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Evaluation of epidemiological cut-off values indicates that biocide resistant subpopulations are uncommon in natural isolates of clinically-relevant microorganisms

Morrissey, I., Oggioni, M.R., Knight, D.R.ORCID: 0000-0002-9480-4733, Curiao, T., Coque, T., Kalkanci, A. and Martinez, J.L. (2014) Evaluation of epidemiological cut-off values indicates that biocide resistant subpopulations are uncommon in natural isolates of clinically-relevant microorganisms. PloS ONE, 9 (1). e86669.

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Abstract

To date there are no clear criteria to determine whether a microbe is susceptible to biocides or not. As a starting point for distinguishing between wild-type and resistant organisms, we set out to determine the minimal inhibitory concentration (MIC) and minimal bactericidal concentration (MBC) distributions for four common biocides; triclosan, benzalkonium chloride, chlorhexidine and sodium hypochlorite for 3319 clinical isolates, with a particular focus on Staphylococcus aureus (N = 1635) and Salmonella spp. (N = 901) but also including Escherichia coli (N = 368), Candida albicans (N = 200), Klebsiella pneumoniae (N = 60), Enterobacter spp. (N = 54), Enterococcus faecium (N = 53), and Enterococcus faecalis (N = 56). From these data epidemiological cut-off values (ECOFFs) are proposed. As would be expected, MBCs were higher than MICs for all biocides. In most cases both values followed a normal distribution. Bimodal distributions, indic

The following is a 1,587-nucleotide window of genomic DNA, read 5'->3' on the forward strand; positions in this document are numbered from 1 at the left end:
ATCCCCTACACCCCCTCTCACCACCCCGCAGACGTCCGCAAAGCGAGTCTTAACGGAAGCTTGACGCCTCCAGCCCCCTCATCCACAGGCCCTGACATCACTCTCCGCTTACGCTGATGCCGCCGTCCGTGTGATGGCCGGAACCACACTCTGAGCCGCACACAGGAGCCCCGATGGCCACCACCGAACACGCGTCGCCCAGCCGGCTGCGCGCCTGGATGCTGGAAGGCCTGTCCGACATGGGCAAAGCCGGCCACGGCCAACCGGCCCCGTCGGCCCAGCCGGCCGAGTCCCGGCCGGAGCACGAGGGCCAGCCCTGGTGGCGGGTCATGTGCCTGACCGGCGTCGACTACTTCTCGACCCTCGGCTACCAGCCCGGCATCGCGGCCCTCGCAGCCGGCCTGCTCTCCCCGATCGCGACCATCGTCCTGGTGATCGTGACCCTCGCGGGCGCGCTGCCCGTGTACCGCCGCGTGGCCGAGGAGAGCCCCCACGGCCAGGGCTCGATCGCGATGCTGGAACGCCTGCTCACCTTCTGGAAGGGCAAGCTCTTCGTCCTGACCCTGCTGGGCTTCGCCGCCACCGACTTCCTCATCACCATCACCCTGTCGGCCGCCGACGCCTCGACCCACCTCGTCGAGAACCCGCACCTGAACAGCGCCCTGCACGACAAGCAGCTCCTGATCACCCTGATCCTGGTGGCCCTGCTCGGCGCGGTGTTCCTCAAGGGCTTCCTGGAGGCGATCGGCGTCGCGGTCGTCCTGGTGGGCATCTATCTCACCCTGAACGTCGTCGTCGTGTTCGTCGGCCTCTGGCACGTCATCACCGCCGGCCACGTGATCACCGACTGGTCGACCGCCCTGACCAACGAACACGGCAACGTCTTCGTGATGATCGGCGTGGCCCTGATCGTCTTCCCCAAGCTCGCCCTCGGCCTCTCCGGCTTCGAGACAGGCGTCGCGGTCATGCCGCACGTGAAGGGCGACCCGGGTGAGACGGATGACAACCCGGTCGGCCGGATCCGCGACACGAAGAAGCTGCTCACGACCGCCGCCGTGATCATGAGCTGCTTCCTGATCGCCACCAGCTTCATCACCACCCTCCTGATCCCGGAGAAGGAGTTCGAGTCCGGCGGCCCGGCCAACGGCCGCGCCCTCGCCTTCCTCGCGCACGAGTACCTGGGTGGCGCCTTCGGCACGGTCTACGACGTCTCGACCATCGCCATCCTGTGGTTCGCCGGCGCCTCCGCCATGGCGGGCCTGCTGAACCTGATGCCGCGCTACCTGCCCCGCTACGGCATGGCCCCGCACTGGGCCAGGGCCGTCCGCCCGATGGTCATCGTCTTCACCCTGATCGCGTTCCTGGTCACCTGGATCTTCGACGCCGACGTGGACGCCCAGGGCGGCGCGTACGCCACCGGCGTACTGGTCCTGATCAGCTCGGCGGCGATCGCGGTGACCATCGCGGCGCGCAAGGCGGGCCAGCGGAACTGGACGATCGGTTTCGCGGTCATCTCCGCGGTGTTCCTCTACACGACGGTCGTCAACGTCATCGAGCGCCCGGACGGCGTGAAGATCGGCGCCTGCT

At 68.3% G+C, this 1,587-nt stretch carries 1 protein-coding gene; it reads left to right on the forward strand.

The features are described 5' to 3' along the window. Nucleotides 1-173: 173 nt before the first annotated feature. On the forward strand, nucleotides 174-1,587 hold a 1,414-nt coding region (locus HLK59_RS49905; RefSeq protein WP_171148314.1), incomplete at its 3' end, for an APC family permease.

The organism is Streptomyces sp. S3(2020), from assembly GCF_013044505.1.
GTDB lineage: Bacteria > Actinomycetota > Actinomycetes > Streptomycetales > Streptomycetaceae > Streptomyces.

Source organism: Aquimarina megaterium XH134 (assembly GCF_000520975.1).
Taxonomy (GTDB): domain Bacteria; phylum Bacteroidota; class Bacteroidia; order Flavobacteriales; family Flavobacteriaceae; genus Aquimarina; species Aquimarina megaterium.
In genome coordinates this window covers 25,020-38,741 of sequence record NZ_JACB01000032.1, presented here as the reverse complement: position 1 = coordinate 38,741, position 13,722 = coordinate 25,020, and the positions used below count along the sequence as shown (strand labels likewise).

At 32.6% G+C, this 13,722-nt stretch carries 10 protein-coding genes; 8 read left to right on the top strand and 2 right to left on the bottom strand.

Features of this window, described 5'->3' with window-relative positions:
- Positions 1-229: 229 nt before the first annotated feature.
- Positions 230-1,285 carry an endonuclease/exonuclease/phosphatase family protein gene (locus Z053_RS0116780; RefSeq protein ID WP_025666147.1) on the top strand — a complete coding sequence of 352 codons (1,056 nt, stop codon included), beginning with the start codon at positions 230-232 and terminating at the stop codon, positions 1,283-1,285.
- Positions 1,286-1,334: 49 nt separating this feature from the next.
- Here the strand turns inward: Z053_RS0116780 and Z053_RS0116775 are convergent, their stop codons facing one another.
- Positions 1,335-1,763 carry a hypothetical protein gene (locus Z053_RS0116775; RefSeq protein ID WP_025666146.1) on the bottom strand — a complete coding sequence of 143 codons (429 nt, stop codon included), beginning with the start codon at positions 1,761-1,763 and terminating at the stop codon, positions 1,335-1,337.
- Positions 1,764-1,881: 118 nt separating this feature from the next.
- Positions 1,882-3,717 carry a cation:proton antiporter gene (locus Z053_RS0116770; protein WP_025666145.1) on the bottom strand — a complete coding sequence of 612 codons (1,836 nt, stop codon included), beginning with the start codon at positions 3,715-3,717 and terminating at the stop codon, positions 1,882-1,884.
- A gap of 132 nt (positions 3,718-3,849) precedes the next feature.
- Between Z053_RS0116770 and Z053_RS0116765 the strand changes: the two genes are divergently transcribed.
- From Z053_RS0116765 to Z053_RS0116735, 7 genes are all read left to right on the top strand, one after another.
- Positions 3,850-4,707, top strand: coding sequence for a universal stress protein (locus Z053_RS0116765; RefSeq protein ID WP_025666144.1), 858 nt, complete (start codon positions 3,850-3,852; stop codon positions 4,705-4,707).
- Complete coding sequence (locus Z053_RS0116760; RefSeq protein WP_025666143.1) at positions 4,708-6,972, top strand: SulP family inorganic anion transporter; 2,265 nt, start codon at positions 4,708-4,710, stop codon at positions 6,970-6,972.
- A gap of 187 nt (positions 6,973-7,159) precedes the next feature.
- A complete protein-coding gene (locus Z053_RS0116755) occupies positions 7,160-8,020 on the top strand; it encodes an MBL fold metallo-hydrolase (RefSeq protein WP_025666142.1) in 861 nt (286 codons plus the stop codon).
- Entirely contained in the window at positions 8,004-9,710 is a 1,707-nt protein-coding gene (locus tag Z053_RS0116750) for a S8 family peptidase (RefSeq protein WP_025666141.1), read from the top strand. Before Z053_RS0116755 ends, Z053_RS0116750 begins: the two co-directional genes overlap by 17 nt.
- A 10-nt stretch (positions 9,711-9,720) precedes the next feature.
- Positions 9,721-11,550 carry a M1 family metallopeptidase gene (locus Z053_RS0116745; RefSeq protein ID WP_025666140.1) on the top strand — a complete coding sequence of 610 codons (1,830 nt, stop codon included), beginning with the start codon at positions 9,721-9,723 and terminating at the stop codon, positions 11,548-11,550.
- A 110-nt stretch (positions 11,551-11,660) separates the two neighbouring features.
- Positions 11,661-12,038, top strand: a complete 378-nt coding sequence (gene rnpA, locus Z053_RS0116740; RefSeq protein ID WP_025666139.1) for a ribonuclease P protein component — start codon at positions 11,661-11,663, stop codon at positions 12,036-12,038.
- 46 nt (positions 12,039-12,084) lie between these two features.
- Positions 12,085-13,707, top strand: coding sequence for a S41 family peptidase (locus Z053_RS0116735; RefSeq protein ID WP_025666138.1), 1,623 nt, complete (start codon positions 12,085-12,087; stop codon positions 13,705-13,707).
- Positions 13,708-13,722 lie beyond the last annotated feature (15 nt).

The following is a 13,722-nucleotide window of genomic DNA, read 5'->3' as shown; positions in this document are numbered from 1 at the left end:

Item Type: Journal Article
Publisher: Public Library of Science
Copyright: © 2014 Morrissey et al.
URI: http://researchrepository.murdoch.edu.au/id/eprint/45278
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